Thus, in Figure 1, I have illustrated a catheter II] in which the region forwardly of the dot-anddash line A has been caused to embody a greater flexibility than the remaining main portion of the catheter.
The procedure followed in accordance with the present invention is illustrated in Figure 2, which shows the structure in the vicinity of the dot-and-dash line AA. The initially limp fabric base tube is formed of two separate portions I 5 and I6 arranged in overlapping nested relationship. These portions may be formed of different materials or may be composed of threads of the same material but having different calibres. Or, if desired, both the material of the threads and their calibres may be different. In any case, the portion I5 is caused to embody an inherent structure which is suitably different from the portion l6 so that after impregnation and curing, these two portions will exhibit appreciably different fiexibilities.
Where the instrument has its forward portion more flexible, as indicated in Figure 1, the base tube section in the forward region is of such structure that it has greater flexibility than that of the other section.
The separate parts of the base tube may be brought into the overlapping relationship shown during the course of the braiding procedure. This composite base tube is then impregnated with a flexible stiffening medium which may be, for example, of the general type in which a suitable carrier such as tung oil is associated with a resin or resins of polymerizable type, together with a plasticizer or other customary ingredients. There are numerous resins which can be employed, and among them are, for example, resins of the phenolic type. The plasticizer used may be any of the usual ones, such as castor oil, dibutyl phthallate, tri-cresyl-phosphate, and the like.
In practice, the tube may be mounted on a suitable rod or mandrel (not shown) either before or after the forward tip is formed, and may then be dipped into the impregnating medium. The excess is then wiped off and the impregnated tube may be placed in a suitable oven to bring about a curing of the impregnating medium. At a suitable occasion the mandrel is withdrawn, and subsequently the tube is handled in the usual fashion to form on it the outer coating I4 of flexible varnish, which may be composed, for example, of a tung oil base, a phenolic or other suitable resin, and a plasticizer. This outer coating produces a tough flexible film having a smooth glossy surface and resistant to water, body fluids generally, and standard types of sterilization. The coating of flexible varnish serves to integrate the base tube portions to form a single and unitary body, and in the finished instrument it will be found that the exterior surface is entirely smooth and uniform despite the overlap in the interior, which is shown on an exaggerated scale in Figure 2.
Another way of imparting the desired difierences in flexibility to the portions l5 and I6 of the base tube, or of enhancing differences which are otherwise present, is to cause one of the portions l5 and I6 to be more loosely intertwined than the other.
The basic difference between the instrument of Figure 1 and the ordinary type of instrument is indicated diagrammatically in Figure 3. If the ordinar catheter I8 is pressed endwise against an abutment wall ill, by pressure exerted in the direction indicated by the arrow 29, it will buckle throughout its length. On the other hand, if the instrument ID of Figure 1 is similarly pressed against an abutment I9 by a similar pressure exerted along the direction of the arrow 2|, it will buckle in the forward region of greater flexibility, but not otherwise. Accordingly, when the instrument I0 is inserted into and advanced through one of the ureters or through any other similar constricted body canal, it will feel its way more easily past the curvatures encountered, and this makes the operation safer and simpler.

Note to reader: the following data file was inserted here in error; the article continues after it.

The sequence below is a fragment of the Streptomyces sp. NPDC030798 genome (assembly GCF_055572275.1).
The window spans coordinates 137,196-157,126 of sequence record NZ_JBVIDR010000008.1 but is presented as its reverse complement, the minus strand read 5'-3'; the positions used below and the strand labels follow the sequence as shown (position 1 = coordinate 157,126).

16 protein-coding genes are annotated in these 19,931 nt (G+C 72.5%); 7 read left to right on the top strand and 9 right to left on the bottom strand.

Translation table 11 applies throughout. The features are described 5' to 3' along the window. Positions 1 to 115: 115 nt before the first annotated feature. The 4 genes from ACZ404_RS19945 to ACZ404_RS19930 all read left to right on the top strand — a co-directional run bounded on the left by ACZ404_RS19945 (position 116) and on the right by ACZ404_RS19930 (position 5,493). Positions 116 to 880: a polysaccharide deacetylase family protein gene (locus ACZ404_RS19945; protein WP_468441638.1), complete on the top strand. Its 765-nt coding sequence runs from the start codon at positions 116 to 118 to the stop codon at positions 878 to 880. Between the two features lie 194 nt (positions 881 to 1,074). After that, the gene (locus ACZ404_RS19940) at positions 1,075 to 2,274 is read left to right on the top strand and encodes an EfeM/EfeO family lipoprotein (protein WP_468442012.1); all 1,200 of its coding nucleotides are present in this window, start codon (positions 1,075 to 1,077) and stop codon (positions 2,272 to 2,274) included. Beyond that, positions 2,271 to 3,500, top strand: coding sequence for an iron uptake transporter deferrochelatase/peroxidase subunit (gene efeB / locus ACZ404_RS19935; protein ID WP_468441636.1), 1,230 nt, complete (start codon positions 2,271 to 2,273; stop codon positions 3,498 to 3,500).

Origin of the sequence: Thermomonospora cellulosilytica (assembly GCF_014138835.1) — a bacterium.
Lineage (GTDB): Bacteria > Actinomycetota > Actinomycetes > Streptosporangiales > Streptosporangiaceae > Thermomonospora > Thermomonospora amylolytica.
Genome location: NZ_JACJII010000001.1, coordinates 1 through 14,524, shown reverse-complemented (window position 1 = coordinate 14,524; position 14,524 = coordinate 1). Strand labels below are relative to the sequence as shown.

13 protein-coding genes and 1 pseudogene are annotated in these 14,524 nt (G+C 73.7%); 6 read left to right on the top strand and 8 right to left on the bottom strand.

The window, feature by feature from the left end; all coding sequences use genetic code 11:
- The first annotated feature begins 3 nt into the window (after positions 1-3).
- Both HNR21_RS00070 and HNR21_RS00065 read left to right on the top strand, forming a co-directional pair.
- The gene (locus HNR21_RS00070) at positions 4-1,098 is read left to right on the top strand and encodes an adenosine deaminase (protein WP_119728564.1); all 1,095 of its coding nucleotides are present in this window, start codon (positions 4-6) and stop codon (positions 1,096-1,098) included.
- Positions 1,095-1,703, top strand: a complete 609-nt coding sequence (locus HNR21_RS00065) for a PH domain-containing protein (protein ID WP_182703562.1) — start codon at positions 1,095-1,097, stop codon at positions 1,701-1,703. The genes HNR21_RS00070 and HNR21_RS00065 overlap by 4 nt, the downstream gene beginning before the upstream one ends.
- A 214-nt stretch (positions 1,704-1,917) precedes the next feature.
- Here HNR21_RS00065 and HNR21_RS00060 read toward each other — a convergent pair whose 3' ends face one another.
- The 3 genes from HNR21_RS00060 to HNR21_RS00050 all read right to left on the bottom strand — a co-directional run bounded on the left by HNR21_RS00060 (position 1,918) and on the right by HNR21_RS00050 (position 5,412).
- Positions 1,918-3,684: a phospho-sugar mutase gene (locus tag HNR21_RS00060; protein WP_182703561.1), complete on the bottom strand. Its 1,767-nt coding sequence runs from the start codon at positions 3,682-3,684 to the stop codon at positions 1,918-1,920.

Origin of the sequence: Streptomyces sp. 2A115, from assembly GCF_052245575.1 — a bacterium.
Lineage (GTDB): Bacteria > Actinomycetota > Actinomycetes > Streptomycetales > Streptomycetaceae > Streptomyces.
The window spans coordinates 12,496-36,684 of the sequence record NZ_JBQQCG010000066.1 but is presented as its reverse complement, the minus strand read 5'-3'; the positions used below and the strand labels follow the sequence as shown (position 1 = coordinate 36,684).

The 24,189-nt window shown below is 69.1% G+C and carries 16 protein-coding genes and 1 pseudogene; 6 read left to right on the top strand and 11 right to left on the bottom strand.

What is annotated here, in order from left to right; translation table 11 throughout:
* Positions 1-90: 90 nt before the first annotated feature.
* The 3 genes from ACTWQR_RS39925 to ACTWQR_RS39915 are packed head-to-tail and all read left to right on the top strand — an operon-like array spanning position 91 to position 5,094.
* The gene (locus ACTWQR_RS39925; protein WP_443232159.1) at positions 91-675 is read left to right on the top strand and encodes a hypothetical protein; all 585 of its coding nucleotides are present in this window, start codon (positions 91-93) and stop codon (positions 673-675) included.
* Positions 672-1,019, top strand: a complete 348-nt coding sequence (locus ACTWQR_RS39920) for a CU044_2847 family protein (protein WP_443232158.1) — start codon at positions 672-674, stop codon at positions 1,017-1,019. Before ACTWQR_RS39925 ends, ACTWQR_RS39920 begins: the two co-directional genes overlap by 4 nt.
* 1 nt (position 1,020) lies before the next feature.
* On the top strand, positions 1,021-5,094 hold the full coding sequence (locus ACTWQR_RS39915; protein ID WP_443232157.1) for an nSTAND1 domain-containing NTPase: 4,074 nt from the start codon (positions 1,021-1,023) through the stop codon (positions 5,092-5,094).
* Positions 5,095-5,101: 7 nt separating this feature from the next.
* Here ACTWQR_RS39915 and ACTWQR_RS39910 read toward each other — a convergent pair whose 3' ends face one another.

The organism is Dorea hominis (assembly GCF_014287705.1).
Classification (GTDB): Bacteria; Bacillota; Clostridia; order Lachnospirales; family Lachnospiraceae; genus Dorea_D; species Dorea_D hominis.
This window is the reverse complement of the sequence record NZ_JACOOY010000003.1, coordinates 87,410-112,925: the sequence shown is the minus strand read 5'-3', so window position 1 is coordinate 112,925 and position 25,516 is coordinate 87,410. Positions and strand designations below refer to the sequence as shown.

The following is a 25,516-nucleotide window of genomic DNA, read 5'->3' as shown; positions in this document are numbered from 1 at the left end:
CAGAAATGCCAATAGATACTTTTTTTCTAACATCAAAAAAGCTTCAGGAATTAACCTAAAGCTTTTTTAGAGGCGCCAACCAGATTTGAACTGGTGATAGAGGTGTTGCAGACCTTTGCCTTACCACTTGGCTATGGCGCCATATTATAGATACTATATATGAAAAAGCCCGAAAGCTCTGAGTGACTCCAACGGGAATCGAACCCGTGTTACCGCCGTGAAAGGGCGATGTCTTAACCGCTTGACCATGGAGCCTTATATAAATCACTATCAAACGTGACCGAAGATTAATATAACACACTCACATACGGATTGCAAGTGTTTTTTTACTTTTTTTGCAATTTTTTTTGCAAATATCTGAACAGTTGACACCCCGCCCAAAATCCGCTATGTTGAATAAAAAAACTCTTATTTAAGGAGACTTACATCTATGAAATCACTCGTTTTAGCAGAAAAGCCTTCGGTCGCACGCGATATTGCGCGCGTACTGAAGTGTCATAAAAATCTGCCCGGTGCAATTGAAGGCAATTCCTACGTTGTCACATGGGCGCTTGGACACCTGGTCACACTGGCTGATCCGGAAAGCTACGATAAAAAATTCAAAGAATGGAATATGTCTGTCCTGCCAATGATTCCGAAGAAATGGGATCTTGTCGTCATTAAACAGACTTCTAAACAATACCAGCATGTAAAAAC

While I have illustrated a catheter, it will be understood that the invention is equally applicable to any catheter-type instrument, Whether hollow or not; and while I have chosen to illustrate the manner in which the forward region of the instrument may be made more flexible than the balance, it will be understood that other relative flexibilities may be produced, depending upon particular requirements.
In general it will be understood that the details herein described and illustrated to explain the general nature and objective of the invention may readily be modified by those skilled in the art Without departing from the spirit and scope of the invention as expressed in the appended claims.
Having thus described my invention and illustrated its use, what I claim as new and desire to secure by Letters Patent is:
1. In an elongated flexible catheter-type instrument, a fabric base formed of intertwined threads, the threads in one region of said base being of the same material as, but of appreciably lesser calibre than, those in a longitudinallyacljacent region thereof, the flexibilities of the corresponding sections of the instrument being correspondingly affected.
2. In an elongated flexible catheter-type instrument, a fabric base tube comprising longitudinally-adjacent portions nested in overlapping relationship, each portion being separately formed of intertwined threads and having a flexibility diiferent from that of the other portion, and a coating of flexible varnish integrating said base tube portions to form a single body portion in which the flexibilities of the corresponding sections are correspondingly afiected.
3. In an elongated flexible catheter-type instrument, a fabric base tube comprising longitudinally-adjacent portions nested in overlapping relationship, said portions being separately formed of intertwined threads of the same material but of different calibres whereby one of said portions has a flexibility different from that of the other, and a, coating of flexible varnish integrating said base tube portions to form a single body portion in which the flexibilities of the corresponding sections are correspondingly affected.
4. In an elongated flexible catheter-type instrument, a fabric base tube comprising longitudinally-adjacent portions nested in overlapping 20 2,437,54
6 relationship, said portions being separately formed of intertwined threads, the threads in one of said portions being of different material from those in the other whereby one of said portions has a flexibility different from that of the other, and a coating of flexible varnish integrating said base tube portions to form a single body portion in which the fiexibilities of the corresponding sections are correspondingly affected.
LOUIS H. KRIPPENDORF.
REFERENCES CITED The following references are of record in the file of this patent:
UNITED STATES PATENTS Number Name Date 757,877 Bosch Apr. 19, 1904 1,776,879 Baekeland Sept. 30, 1930 Krippendorf Mar. 9, 1948